Posted by Jonathan Crossfield on 05 June 2014
The aim of performance reviews is to praise achievement and address any issues. The intention is to motivate the employee to improve upon poor performance, but research shows that performance may actually worsen as a result of a negative review.
Sixty-seven per cent of business managers surveyed as part of the Robert Half Salary Guide reported an increase in absenteeism, resignations or both following a negative performance review. That’s a damaging impact for the business, especially when you consider performance reviews are supposed to help achieve the opposite.
No one likes to be criticised. A negative performance review can be an emotional and extremely demotivating experience, particularly if a person feels unfairly treated. But not all performance reviews can be glowing bundles of praise. So how can you lessen the negative impact of a poor performance review?
Just the facts
Even the best of us can feel personally hurt by professional criticism. So it’s extremely important to avoid any unnecessary subjectivity entering into the review.
If the employee believes the review is driven by personal opinion, it will be easier for them to reject the findings or claim unfair treatment. No performance review should rely on how well an employee gets on with the boss.
A performance review should be as objective and impartial as possible. Use numbers and facts wherever possible – such as agreed-upon KPIs or attendance records – and never use unsupported anecdotal evidence to make a point.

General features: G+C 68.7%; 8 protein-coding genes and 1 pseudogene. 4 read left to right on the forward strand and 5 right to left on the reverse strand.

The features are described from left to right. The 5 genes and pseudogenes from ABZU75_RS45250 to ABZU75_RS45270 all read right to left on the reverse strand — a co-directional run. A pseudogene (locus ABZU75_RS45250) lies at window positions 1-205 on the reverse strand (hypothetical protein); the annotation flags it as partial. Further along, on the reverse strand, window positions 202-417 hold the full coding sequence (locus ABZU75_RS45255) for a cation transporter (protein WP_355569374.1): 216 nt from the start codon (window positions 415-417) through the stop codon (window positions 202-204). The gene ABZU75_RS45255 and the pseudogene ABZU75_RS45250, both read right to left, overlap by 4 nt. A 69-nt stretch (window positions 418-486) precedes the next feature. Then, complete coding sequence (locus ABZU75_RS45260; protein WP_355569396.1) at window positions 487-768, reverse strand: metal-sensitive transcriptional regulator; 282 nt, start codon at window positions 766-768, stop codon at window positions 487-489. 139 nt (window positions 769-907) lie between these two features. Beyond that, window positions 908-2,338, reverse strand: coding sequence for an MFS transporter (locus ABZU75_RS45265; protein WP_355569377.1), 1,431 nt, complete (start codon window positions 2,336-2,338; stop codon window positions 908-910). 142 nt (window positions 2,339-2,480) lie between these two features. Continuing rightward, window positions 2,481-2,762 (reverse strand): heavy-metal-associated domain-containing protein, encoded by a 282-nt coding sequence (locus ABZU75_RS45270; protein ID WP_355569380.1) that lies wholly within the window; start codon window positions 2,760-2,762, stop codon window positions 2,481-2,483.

A review based on opinion and interpretation of anecdotal reports can appear as subjective bias. And you don’t want your feedback to be undermined by the employee disputing the source. For the employee to accept the criticism, there has to be documented and indisputable substance to back it up.
Present solutions, not problems
A performance review should always be a constructive exercise. The goal is to achieve better performance for the company, not worse. And that means helping the employee to willingly address performance issues. So instead of focusing on the negative issues, identify how the business can help correct or support improvement.
Allocating a mentor can help the employee feel supported, with someone to answer questions and offer advice on a daily basis. But if you do choose a mentor, it must be someone the employee respects. If he or she dislikes the mentor or feels pressured by them, it will feel more like a punishment than help.
In appropriate cases, further training or a refresher course may help. The cost of supporting an existing employee with a short training program can be far less than the expense of hiring and training a new employee.
Above all, it is the manager’s role not only to identify performance issues but also to work with the employee to find solutions. This can help turn a negative review into a positive, supportive one. The employee may still feel cowed, but at least they’ll also feel valued and supported. And that can lead to greater motivation.
Can’t you take a hint?
I have come across negative performance reviews being used in the hope that the employee would get the message and start looking for another job. It can save on a lot of paperwork and the long, complex disciplinary process of warnings if the bad employee decides to leave of their own accord. However, this tactic can fail far more easily than it can succeed, possibly making matters worse in the process. Employees rarely resign to make life easier for their managers.
If the employee’s performance is genuinely poor enough to warrant efforts to want them out of the business, then it becomes even more important that every performance review is well documented and based on clear, undisputed numbers and evidence. Wrongful dismissal claims and complaints of personal vendettas can damage business productivity just as much, if not more, than absenteeism and poor performance.
There are no shortcuts. It pays to get it right first time.
Used correctly, even a negative performance review can be a positive tool for the business. It can be hugely rewarding and satisfying experience for any employer when a struggling employee manages, with support, to turn things around and become a positive asset to the business.